Russell & Christensen on "Cul De Sac" & Keeping American Short Film Alive

Somewhere a team of CGI creators are bunkered down, right clicking their way to carpal-tunneled glory, focused on bringing an alien invasion to life for a director they’ll never meet who just got off the phone with a movie studio panicking about the millions being hemorrhaged in pursuit of a summer blockbuster.

And then, somewhere else, there are Damon Russell and Shawn Christensen

I can’t believe you have this beautiful camera just sitting there, we need to do something with it.
— Damon Russell

Russell and Christensen reconnected at a time in their lives when disillusionment and boredom were the prevailing moods, with Christensen leaving the music industry and Russell filling his days working on reality TV shows, jobs that at least gave him the chance to shoot everyday but didn’t offer much in the way of fulfillment.

And then Russell spotted a vaunted Red camera collecting dust in Christensen’s room. That feeling of being a kid getting his first camera immediately echoed into adulthood and the duo began shooting with no grander ambitions than making something cool with our friends.

“There really was no end game,” said Russell. “It was refreshing not to have to worry about investors, or how we’re going to make our money back, but just make something that impresses ourselves.”

They impressed people anyway. In relatively short order that 'have fun with your friends' ethos resulted in an Oscar for their short film Curfew, but while that kind of success would serve as a portal to the world of big budget features for the opposite-minded, Russell and Christensen have remained stubbornly and brilliantly married to short film as a medium.

While the Academy recognizes short film, and the international audience and market for the format is booming internationally, in the U.S. it’s largely looked at as a stepchild to the feature film industry. That makes sense if your goal is mass audience, but doesn’t if your real, true goal is making amazing things while keeping your destiny firmly grasped in your own hands.

We came up with a short film in January, we wrote it, we shot it in March, and boom, we were done. It’s something we did, it allows you to be on the set, working, honing your craft, all these things you don’t do when you’re waiting to get jobs or get funding in the film industry. It’s really about not wanting to wait on other people to make your art.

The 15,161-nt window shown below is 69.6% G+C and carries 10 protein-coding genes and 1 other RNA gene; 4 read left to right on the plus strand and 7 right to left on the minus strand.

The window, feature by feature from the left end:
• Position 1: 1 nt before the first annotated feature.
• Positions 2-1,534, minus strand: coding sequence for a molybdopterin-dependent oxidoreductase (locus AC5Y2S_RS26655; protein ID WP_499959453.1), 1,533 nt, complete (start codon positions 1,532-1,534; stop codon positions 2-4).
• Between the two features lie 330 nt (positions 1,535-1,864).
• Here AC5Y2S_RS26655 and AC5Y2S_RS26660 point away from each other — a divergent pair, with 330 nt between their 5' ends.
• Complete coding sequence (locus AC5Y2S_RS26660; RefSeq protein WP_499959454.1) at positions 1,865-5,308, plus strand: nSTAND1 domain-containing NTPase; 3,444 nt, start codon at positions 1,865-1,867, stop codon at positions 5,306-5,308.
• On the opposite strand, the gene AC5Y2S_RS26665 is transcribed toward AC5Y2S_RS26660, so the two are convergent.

— Shawn Christensen

And so now the world is looking at Cul de Sac, the latest result of that creative drive from the duo. After a move upstate, Christensen found himself both comforted and unsettled by the quiet beauty of his neighborhood. The suburban cul de sac at night is both cozy and eerie in its perfectness.


Hence the comforting teddy bear, hence the eerie video camera hidden inside it, and hence Cul de Sac’s exploration of that note without distraction. As Russell said, “Short film allows you to explore one note, one idea, without filler, if you do it right. We don’t get into anything, relationships before or after, we don’t make any overt statements about past, present or future.”

Damon Russell's Short Films You Should Watch
My Father's Truck - Mauricio Osaki
Oh Lucy! - Atsuko Hirayanagi
Baghdad Messi - Sahim Omar Kalifa
Thunder Road - Jim Cummings

That future is open and contains multitudes. The day may come when the pair move into feature film, when they have their own platoon CGI animators at their command, but I can’t see them ever giving up short film. For Russell and Christensen, it’s not an alternative but the work itself, a way to stay connected to the raw power of creativity and collaboration, a vital power source that is both the means and the end. 

So whatever the larger industry thinks of short film really doesn’t matter. For them it’s about those few months they get to spend with their friends making a movie, and for us it's about those few minutes we spend watching Cul de Sac transfixed. That’s enough. It’s more than enough.

By Nathan Slavik, aka @RefinedHype

1 Comment